GSA wants your feedback on schedules consolidation
The General Services Administration is in the midst of a massive consolidation of its Multiple Awards Schedules from 24 to just one. But before it takes any next steps, it wants the feedback of industry to help guide the transition.
GSA issued a request for information Friday “for the proposed single solicitation format, including the streamlined terms and conditions, and the solicitation cover page outlining the instructions applicable to all offerors, for the forthcoming consolidated Multiple Award Schedules (MAS) solicitation,” it said in a release.
Schedules are large, centralized, long-term contracts that GSA awards to commercial vendors, allowing agencies to save time and money in their contracting efforts by buying in volume and reducing the burden of contracting on their own. Combined, the 24 schedules do about $31 billion in government acquisition annually.
Administrator Emily Murphy announced the consolidation of the schedules last fall, calling the plan an integral piece of the GSA’s vision of a more efficient, agile and inclusive acquisition process.
GSA’s goal is to complete phase one the consolidation by the start of fiscal 2020 in October.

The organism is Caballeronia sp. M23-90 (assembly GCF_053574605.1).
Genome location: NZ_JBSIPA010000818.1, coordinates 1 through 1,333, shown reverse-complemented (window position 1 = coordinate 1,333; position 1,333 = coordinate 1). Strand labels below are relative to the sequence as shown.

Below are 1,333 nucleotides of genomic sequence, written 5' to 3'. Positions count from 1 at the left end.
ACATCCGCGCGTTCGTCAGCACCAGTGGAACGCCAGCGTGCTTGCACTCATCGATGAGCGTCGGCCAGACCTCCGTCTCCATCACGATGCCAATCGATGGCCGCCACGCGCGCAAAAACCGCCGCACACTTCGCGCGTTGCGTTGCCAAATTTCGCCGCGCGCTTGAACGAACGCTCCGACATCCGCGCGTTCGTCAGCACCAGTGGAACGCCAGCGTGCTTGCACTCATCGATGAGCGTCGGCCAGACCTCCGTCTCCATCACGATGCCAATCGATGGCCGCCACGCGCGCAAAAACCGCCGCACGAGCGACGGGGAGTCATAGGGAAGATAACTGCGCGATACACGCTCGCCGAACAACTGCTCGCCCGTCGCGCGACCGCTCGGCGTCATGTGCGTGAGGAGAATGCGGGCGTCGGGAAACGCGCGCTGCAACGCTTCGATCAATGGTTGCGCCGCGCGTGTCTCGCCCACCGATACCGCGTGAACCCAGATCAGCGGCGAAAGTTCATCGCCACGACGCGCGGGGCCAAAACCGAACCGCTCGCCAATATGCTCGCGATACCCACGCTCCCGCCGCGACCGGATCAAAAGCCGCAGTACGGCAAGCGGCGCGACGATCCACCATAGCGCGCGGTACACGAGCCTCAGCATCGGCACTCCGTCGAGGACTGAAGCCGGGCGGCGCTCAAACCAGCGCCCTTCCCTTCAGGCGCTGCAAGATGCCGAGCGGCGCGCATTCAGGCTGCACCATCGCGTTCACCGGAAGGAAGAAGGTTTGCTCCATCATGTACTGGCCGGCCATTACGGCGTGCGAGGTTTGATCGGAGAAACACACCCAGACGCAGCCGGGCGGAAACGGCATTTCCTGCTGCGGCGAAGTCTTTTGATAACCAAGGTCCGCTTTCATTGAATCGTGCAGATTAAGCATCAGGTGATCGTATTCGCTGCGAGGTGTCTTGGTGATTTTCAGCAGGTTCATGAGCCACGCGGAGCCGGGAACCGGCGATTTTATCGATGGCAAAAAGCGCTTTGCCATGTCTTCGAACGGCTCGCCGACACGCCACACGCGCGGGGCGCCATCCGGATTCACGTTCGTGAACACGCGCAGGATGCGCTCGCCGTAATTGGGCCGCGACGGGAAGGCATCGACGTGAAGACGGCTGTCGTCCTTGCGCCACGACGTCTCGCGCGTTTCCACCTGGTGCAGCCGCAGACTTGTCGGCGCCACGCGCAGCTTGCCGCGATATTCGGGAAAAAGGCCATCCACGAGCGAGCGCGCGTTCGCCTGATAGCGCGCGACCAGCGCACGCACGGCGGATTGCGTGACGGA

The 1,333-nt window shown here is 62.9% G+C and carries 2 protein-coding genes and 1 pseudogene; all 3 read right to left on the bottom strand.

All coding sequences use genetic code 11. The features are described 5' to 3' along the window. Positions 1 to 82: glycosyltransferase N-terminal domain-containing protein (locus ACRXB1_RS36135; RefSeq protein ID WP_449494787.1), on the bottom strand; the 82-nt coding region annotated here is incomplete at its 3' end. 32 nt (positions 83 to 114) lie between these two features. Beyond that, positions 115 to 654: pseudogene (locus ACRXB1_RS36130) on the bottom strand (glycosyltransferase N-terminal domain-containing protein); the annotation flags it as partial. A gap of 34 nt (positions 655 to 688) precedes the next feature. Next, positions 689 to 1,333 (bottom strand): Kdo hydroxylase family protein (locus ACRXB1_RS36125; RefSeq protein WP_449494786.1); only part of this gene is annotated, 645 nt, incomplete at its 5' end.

“I’m pleased to report GSA is on track to do exactly what we set out to achieve — create a new solicitation with one easy-to-understand set of terms and conditions for a single schedule by the end of FY19,” Murphy said in a statement. “We’ve worked to remove legacy, duplicative, and unnecessary clauses so that it’s easier to buy and sell with the federal government. Our goal is to reduce the administrative burden for all who interact with GSA schedules, and this RFI will allow us to further hear from industry on the needs of today’s buyers and sellers.”
Once completed, the new single schedule for products and services will be “organized by categories mapped to the current governmentwide category structure,” according to the release. GSA is reviewing its current Special Item Numbers (SINs), which are essentially categories of specific products or services that make them easier to identify and purchase. The agency will then propose new SINs and accept public comment.
The MAS consolidation is a large undertaking but only one part of GSA’s Federal Marketplace Strategy. In an effort to “to modernize and simplify the buying and selling experience for customers, suppliers, and acquisition professionals,” the agency has set out to also develop a commercial e-commerce portal, build out an enterprisewide Contract Writing System and work to enhance its catalog management.